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Do powerline wifi adaptors actually work?

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Do powerline wifi adaptors actually work?

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ferryferry Forumite
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We have an issue with poor wifi but have been recommended TP Link Powerline AV600 may help us out as a cheap fix.
Can we get some feeback from anyone who uses these 
Thank you
:j
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Replies

  • RumRatRumRat Forumite
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    From my experience of those, yes they do.
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  • ferryferry Forumite
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    Thanks I had been told these should work better thank the plug in extender type?
    :j
  • ballyblackballyblack Forumite
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    yes they do work.


    Plug extenders do not work properly in my experience as they only retransmit about 50% of the signal
  • elsienelsien Forumite
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    I have these. I’ve had to plug into an extension socket which isn’t meant to work as well, but it doesn’t seem to have affected them a huge amount. 
    All shall be well, and all shall be well, and all manner of things shall be well.

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  • flashg67flashg67 Forumite
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    +1 - I use them successfully with my smart tv as it's the otherside of the hosue from the router
  • edited 7 April at 10:55PM
    matelodavematelodave Forumite
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    edited 7 April at 10:55PM
    I've got a couple, one feeds the DVD and Satellite receiver  and provides a guest wifi  for when the grandkids come and want to use the internet (its got two wired ethernet ports and wifi ) - its plugged into a 4 way extension lead behind the telly.
     this is it https://www.amazon.co.uk/TL-WPA4220KIT-Powerline-Broadband-Configuration-UK/dp/B01LXOZ4EN/ref=sr_1_1?adgrpid=53509367259&dchild=1&gclid=Cj0KCQjwsLWDBhCmARIsAPSL3_04iXgEYThPvFqMEEO7iUI8dxVCurVOcj_Dl_dVXQIjblbEe5ZtVN0aAmYKEALw_wcB&hvadid=259134785219&hvdev=c&hvlocphy=9050369&hvnetw=g&hvqmt=e&hvrand=4834188496992255040&hvtargid=kwd-296273398529&hydadcr=25429_1819498&keywords=tp-link+powerline+wifi&qid=1617831780&sr=8-1.

    I've just done a speed test and the guest wif delivers 44mbit/s down and 20mbit/s up.

    The second unit (a Solwise with three ports) feeds internet to the shed which is about 20ft from the house and is connected via a spur from the main fuse board and another fuseboard in the shed. It provides wired internet access for a couple of energy monitor receivers and a CCTV camera.

    I did try a third unit (a Cisco) last week plugged  into the caravan, which was connected to the shed supply via the 25metre caravan hook-up cable but it didn't work (not that I expected it to but it was worth a try) It works OK in the shed and indoors but hanging off the end of 25m of caravan extension cable and fighting through the caravan power circuits was pushing my luck a bit.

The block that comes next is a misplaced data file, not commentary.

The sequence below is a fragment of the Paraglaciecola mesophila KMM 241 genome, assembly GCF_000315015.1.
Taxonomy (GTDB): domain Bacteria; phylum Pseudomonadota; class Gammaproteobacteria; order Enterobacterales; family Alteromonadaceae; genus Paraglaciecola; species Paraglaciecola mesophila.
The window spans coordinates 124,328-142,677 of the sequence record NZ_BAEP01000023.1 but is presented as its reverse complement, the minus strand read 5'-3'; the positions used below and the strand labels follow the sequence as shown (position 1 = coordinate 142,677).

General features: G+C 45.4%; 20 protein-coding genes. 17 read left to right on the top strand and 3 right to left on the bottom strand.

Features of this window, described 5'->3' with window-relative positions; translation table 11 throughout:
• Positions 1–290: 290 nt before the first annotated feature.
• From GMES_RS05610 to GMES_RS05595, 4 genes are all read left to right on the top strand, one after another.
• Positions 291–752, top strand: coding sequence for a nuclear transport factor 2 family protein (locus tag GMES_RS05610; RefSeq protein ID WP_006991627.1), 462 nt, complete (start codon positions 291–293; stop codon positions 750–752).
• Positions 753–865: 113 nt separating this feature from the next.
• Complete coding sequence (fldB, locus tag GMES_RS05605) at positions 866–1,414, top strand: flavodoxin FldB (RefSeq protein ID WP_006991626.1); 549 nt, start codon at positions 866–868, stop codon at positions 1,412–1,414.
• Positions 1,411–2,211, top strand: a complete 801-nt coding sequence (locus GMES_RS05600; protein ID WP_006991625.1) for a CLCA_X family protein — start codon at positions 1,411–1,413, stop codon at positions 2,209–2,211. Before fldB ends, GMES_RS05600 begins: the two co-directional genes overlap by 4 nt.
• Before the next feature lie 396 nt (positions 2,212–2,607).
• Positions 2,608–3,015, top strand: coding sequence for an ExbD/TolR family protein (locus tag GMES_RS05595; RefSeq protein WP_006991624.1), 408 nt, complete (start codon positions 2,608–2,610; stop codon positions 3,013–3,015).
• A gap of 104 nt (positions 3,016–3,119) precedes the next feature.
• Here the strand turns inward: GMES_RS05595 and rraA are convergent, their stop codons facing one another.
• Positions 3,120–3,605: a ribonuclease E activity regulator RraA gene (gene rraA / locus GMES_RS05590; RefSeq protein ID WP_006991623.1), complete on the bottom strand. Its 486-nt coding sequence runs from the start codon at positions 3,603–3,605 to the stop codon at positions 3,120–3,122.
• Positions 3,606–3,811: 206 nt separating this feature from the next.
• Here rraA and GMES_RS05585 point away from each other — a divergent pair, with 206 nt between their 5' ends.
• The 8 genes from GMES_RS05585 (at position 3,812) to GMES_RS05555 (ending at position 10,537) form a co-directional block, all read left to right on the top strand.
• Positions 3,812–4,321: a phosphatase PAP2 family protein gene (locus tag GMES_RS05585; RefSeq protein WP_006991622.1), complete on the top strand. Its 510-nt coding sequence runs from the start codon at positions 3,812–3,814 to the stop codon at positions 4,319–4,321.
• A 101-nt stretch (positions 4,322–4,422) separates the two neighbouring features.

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  • MoneyMateMoneyMate Forumite
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     just don’t use through surge filters fitted to some circuits ( extensions leads etc )
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  • edited 8 April at 6:55AM
    Ibrahim5Ibrahim5 Forumite
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    edited 8 April at 6:55AM
    I did actually have a problem with that model. It seemed OK but would just randomly stop working every day or two. You just had to turn it off and on again. I read reviews and it was a common and incurable problem. I sent them back to Amazon smartish. Some people might be able to cope with that but I couldn't. I went on to a very cheap Tenda mesh system which has been great. (MW3 £69.99) Only issue is you have to avoid double NAT. Either mesh or router is boss. Can't have 2 bosses!
  • ballyblackballyblack Forumite
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    in old houses if the wiring is iffy I would choose a mesh system as above
  • tallmansixtallmansix Forumite
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    I've had varied experiences with powerline adaptors over the last 10+ years and not that impressed, gave up and now use ethernet cables which are cheaper and faster.

    1. Both devices on the same circuit / ring main will provide better connectivity, as soon as you start crossing to another circuit, performance can diminish or not work at all.

    2. Prone to interference from other appliances - this may be intermittent so they may appear ok when setting up and give good results on speed testing but might give poor performance with network critical communications such as audio / video calling where dropped packets can cause lag and distortion.

    3. Rarely achieve the advertised speeds in my experience and sometimes slower than Wi-Fi - I used one to connect an outbuilding at the end of the garden but got faster results with a carefully positioned Wi-Fi repeater connected to ethernet.

    4. The Wi-fi repeater will probably end up in a less than ideal position, most plug sockets are low down and often behind furniture which will restrict the repeated Wi-Fi signal somewhat.

    Is your current Wi-fi router in an ideal position - ie out in the open, high up, away from solid objects and appliances and centrally located? I've seen so many people complain about Wifi and then see the router tucked behind / underneath the TV for example which is a poor location.
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